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Integrating Transcriptome and Genome Re-Sequencing Data to Identify Key Genes and Mutations Affecting Chicken Eggshell Qualities

  • Quan Zhang ,

    Contributed equally to this work with: Quan Zhang, Feng Zhu

    Affiliation National Engineering Laboratory for Animal Breeding and Ministry of Agriculture Key Laboratory of Animal Genetics and Breeding, Department of Animal Genetics and Breeding, China Agricultural University, Beijing, 100193, China

  • Feng Zhu ,

    Contributed equally to this work with: Quan Zhang, Feng Zhu

    Affiliation National Engineering Laboratory for Animal Breeding and Ministry of Agriculture Key Laboratory of Animal Genetics and Breeding, Department of Animal Genetics and Breeding, China Agricultural University, Beijing, 100193, China

  • Long Liu,

    Affiliation National Engineering Laboratory for Animal Breeding and Ministry of Agriculture Key Laboratory of Animal Genetics and Breeding, Department of Animal Genetics and Breeding, China Agricultural University, Beijing, 100193, China

  • Chuan Wei Zheng,

    Affiliation National Engineering Laboratory for Animal Breeding and Ministry of Agriculture Key Laboratory of Animal Genetics and Breeding, Department of Animal Genetics and Breeding, China Agricultural University, Beijing, 100193, China

  • De He Wang,

    Affiliation National Engineering Laboratory for Animal Breeding and Ministry of Agriculture Key Laboratory of Animal Genetics and Breeding, Department of Animal Genetics and Breeding, China Agricultural University, Beijing, 100193, China

  • Zhuo Cheng Hou , (ZCH); (ZHN)

    Affiliation National Engineering Laboratory for Animal Breeding and Ministry of Agriculture Key Laboratory of Animal Genetics and Breeding, Department of Animal Genetics and Breeding, China Agricultural University, Beijing, 100193, China

  • Zhong Hua Ning (ZCH); (ZHN)

    Affiliation National Engineering Laboratory for Animal Breeding and Ministry of Agriculture Key Laboratory of Animal Genetics and Breeding, Department of Animal Genetics and Breeding, China Agricultural University, Beijing, 100193, China

Integrating Transcriptome and Genome Re-Sequencing Data to Identify Key Genes and Mutations Affecting Chicken Eggshell Qualities

  • Quan Zhang, 
  • Feng Zhu, 
  • Long Liu, 
  • Chuan Wei Zheng, 
  • De He Wang, 
  • Zhuo Cheng Hou, 
  • Zhong Hua Ning


Eggshell damages lead to economic losses in the egg production industry and are a threat to human health. We examined 49-wk-old Rhode Island White hens (Gallus gallus) that laid eggs having shells with significantly different strengths and thicknesses. We used HiSeq 2000 (Illumina) sequencing to characterize the chicken transcriptome and whole genome to identify the key genes and genetic mutations associated with eggshell calcification. We identified a total of 14,234 genes expressed in the chicken uterus, representing 89% of all annotated chicken genes. A total of 889 differentially expressed genes were identified by comparing low eggshell strength (LES) and normal eggshell strength (NES) genomes. The DEGs are enriched in calcification-related processes, including calcium ion transport and calcium signaling pathways as reveled by gene ontology (GO) and Kyoto encyclopedia of genes and genomes (KEGG) pathway analysis. Some important matrix proteins, such as OC-116, LTF and SPP1, were also expressed differentially between two groups. A total of 3,671,919 single-nucleotide polymorphisms (SNPs) and 508,035 Indels were detected in protein coding genes by whole-genome re-sequencing, including 1775 non-synonymous variations and 19 frame-shift Indels in DEGs. SNPs and Indels found in this study could be further investigated for eggshell traits. This is the first report to integrate the transcriptome and genome re-sequencing to target the genetic variations which decreased the eggshell qualities. These findings further advance our understanding of eggshell calcification in the chicken uterus.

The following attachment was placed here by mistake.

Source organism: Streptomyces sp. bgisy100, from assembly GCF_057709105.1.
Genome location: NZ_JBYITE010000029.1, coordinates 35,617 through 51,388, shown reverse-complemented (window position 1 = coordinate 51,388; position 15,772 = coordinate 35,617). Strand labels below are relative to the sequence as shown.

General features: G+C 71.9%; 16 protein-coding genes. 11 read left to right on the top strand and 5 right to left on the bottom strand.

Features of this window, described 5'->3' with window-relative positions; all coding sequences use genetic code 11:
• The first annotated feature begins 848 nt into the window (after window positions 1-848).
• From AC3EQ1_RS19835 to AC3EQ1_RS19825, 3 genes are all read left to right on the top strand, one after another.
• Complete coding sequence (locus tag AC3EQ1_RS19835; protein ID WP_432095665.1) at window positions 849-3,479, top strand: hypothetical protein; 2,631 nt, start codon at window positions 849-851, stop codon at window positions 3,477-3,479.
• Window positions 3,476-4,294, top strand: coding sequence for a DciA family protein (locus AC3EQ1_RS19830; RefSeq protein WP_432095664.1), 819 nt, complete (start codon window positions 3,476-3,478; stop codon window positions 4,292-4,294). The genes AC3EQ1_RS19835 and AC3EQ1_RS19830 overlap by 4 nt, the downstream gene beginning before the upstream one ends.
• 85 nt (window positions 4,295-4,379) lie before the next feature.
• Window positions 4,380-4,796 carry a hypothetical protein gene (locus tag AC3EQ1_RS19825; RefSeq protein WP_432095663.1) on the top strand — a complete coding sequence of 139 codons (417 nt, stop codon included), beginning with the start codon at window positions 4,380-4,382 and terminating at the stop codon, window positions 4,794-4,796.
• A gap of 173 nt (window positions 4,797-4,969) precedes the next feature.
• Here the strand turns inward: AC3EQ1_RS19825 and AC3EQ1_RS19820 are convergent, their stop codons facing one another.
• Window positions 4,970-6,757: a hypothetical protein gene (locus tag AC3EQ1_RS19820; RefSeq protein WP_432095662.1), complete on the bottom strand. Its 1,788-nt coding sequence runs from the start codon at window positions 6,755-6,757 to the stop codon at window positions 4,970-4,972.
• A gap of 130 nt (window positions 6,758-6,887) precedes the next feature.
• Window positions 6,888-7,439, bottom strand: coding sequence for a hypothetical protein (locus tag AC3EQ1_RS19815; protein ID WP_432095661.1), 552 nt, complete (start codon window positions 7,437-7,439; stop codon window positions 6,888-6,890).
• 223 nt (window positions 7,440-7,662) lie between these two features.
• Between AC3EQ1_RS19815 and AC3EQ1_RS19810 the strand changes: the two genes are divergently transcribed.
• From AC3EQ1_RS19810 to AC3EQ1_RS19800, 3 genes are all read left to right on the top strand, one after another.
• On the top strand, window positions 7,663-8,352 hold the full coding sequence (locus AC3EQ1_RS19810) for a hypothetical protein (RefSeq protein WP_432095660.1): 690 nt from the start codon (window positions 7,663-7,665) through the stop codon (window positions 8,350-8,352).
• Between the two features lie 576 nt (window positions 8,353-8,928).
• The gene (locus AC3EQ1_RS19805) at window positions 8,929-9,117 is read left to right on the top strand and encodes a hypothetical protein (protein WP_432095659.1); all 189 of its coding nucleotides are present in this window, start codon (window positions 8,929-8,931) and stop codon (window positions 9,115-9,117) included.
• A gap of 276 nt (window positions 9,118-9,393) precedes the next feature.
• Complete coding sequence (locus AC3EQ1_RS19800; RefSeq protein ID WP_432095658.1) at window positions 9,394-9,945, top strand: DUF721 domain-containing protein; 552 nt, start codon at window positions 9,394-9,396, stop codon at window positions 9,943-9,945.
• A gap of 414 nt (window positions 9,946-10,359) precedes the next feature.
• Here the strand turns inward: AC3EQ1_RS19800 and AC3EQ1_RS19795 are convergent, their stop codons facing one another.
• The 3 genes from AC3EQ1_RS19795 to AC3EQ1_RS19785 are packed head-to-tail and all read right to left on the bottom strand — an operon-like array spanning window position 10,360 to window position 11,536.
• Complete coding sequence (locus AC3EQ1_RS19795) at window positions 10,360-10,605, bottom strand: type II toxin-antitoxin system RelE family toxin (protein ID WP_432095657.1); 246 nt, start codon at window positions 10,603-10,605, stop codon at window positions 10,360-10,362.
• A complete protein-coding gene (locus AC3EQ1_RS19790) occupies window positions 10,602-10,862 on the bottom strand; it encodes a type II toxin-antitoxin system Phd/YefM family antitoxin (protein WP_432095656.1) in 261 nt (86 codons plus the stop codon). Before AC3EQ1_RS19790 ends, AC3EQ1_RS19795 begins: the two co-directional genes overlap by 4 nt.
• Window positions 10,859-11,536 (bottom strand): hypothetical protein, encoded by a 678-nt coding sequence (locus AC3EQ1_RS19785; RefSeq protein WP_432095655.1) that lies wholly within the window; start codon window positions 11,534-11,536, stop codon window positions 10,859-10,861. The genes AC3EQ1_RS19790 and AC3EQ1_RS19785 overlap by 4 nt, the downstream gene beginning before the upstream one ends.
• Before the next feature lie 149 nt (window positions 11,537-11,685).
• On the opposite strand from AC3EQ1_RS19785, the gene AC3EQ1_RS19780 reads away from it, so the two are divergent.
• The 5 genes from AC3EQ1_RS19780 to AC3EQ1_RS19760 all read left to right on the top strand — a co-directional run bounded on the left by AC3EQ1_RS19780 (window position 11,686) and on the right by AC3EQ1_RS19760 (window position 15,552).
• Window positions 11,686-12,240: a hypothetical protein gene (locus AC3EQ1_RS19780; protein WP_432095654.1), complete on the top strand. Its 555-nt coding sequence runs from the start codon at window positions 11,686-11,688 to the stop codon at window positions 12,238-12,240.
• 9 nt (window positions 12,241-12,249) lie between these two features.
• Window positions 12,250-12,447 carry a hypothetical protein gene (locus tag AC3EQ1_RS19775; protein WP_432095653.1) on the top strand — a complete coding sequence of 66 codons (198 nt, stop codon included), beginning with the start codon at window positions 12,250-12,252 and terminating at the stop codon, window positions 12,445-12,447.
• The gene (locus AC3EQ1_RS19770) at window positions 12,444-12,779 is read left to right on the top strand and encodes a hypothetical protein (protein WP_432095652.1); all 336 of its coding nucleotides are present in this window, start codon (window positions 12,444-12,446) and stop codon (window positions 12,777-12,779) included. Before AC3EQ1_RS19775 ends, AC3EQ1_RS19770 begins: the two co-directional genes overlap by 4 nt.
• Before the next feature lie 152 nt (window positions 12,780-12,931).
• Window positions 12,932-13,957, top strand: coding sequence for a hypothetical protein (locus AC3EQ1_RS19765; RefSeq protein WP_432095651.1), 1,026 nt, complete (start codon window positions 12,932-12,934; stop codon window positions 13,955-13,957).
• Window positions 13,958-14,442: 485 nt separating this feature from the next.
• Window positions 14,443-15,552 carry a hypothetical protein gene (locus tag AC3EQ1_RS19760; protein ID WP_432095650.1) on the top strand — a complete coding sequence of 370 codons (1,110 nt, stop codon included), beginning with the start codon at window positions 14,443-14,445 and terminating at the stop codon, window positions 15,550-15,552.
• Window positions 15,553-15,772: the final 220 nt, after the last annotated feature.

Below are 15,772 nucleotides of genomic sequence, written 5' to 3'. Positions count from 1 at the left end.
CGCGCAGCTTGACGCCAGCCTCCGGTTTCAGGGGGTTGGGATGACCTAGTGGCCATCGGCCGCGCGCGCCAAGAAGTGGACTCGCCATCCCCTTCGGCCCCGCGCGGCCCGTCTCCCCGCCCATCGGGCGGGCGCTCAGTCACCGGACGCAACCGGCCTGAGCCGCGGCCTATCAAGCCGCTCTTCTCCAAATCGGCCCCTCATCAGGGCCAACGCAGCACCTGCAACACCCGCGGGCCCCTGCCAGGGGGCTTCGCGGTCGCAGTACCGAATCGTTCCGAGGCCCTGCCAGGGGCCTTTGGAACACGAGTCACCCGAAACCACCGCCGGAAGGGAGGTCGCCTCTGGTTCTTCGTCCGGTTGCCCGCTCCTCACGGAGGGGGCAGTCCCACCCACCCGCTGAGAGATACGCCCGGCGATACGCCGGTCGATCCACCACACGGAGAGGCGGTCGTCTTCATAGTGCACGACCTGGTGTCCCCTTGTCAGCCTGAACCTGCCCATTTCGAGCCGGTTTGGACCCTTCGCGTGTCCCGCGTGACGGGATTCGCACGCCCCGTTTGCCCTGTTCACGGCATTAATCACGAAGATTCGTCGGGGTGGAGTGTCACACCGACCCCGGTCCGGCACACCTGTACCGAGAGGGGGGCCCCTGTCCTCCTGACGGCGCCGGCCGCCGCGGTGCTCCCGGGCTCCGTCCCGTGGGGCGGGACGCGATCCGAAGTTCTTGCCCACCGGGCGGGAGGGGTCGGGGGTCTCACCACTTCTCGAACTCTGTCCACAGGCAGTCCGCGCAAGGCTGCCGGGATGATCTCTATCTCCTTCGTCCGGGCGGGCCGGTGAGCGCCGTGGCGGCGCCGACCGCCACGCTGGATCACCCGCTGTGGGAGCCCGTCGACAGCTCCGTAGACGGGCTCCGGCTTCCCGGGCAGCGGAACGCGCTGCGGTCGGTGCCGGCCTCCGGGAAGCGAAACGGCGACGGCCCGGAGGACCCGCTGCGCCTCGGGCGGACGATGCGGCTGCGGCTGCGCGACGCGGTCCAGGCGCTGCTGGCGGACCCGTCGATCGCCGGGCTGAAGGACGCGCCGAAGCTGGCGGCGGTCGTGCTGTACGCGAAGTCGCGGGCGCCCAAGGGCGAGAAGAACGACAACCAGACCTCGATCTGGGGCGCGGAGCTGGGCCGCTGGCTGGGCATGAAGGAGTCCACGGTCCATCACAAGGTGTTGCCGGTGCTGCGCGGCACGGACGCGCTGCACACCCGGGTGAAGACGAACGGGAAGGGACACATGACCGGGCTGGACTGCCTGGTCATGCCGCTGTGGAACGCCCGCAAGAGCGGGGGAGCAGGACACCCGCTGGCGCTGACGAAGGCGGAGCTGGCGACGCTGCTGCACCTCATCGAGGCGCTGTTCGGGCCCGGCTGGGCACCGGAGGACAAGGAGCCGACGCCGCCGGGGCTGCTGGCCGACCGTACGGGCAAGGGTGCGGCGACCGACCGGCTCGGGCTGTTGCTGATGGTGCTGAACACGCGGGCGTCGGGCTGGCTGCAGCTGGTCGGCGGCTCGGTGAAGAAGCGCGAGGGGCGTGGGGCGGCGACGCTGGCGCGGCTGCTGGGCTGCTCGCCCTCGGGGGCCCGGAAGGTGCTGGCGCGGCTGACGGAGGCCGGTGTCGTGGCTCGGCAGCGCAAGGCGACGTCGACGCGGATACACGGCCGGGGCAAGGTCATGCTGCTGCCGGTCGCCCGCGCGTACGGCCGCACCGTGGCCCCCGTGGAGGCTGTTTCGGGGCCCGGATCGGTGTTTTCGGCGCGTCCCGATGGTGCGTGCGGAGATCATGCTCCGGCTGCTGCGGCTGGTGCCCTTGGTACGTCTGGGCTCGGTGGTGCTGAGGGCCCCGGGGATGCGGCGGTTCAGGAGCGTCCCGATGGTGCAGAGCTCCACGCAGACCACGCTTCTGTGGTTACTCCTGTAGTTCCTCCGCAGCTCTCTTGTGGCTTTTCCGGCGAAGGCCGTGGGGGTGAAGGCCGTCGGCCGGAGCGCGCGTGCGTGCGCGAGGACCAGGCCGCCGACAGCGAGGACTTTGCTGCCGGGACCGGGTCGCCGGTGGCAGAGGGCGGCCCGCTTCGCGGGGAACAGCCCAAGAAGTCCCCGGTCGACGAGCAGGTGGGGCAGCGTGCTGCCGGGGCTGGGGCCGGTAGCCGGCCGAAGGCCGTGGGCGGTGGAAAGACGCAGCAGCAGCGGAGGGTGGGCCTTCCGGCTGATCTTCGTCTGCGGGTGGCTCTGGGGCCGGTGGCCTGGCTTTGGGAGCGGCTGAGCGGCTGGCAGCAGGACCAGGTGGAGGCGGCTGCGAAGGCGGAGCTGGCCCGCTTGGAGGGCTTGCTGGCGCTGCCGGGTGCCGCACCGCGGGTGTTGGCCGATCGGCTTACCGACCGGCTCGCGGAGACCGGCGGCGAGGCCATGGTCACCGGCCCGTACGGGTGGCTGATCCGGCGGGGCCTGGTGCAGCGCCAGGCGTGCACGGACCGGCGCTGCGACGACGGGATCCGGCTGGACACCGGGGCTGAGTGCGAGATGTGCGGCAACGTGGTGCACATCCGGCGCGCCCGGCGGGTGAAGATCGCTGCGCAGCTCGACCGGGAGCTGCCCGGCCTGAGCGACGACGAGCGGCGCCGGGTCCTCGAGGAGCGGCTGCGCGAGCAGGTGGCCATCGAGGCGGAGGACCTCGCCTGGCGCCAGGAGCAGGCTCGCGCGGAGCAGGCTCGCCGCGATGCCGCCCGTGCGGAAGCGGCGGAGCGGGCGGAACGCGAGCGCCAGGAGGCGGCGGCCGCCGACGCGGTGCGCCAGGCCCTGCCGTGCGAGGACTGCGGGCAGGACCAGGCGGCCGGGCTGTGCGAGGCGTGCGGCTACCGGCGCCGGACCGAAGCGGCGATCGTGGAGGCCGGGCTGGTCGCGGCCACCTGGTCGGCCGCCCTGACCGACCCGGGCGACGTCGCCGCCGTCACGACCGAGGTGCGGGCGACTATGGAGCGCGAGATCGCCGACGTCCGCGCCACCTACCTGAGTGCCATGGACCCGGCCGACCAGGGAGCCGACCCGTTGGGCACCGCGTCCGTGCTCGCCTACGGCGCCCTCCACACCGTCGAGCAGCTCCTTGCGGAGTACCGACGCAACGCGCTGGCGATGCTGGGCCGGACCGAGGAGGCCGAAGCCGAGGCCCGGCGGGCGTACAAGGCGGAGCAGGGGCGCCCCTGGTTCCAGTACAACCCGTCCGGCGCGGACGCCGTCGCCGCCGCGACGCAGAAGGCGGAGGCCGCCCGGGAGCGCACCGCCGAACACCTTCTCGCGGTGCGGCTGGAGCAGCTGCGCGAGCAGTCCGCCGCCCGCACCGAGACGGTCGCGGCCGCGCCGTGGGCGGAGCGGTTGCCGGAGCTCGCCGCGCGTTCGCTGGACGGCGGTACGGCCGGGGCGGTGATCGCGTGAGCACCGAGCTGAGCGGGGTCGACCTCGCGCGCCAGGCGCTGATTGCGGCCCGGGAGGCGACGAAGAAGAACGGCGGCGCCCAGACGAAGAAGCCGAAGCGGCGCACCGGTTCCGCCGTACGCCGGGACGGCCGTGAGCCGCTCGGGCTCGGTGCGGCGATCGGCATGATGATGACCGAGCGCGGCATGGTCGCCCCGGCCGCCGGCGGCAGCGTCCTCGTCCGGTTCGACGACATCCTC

Calcified eggshells provide protection to egg contents, prevent contamination by microorganisms, and protect the embryo [1]. Eggshells also regulate the exchange of metabolic gases and water, and provide calcium to the embryo. Eggshell damage results in large economic losses each year [2]. Eggshells are composed of two shell membranes, a calcium carbonate layer, and a foamy layer of cuticle [3]. Mineralization of the avian eggshell is a complex process involving the precipitation of calcium carbonate that results from interaction between this mineral and the organic matrix during the nucleation and growth phases [47]. Calcification occurs on the shell membrane in the cellular uterine fluid, which contains the inorganic minerals and organic matrix precursors of the eggshell [8]. Calcification is the lengthiest phase of egg formation and occurs in three stages over a 6–22h period following ovulation.

Eggshells contain a proteinaceous matrix of 95% calcium carbonate and 3.5% organic material. Calcium (Ca2+) and bicarbonate (HCO3-) comprise approximately 37.5% and 58% of the eggshell weight, respectively; other minerals are present in trace amounts. Calcium is not stored in the uterus before formation of the shell [5, 9]. Eggshell calcification requires the interaction of numerous processes, including transcellular and/or paracellular transport of Ca2+ and secretion of matrix proteins. Many researchers have noted increased uterine Ca2+ content during eggshell calcification [1016]. This supports the hypothesis that a major portion of the Ca2+ secreted into the uterus occurs against the electrochemical potential gradient and, therefore, involves active transport. Both Ca2+ and HCO3- are continuously provided during eggshell formation via blood plasma [17]. Successful interaction of calcium deposition and organic matrix proteins is critically important in the formation of eggshells. Uncovering the key genes that regulate calcium deposition and their mutations would provide an important basis for understanding the eggshell formation process and for altering eggshell qualities.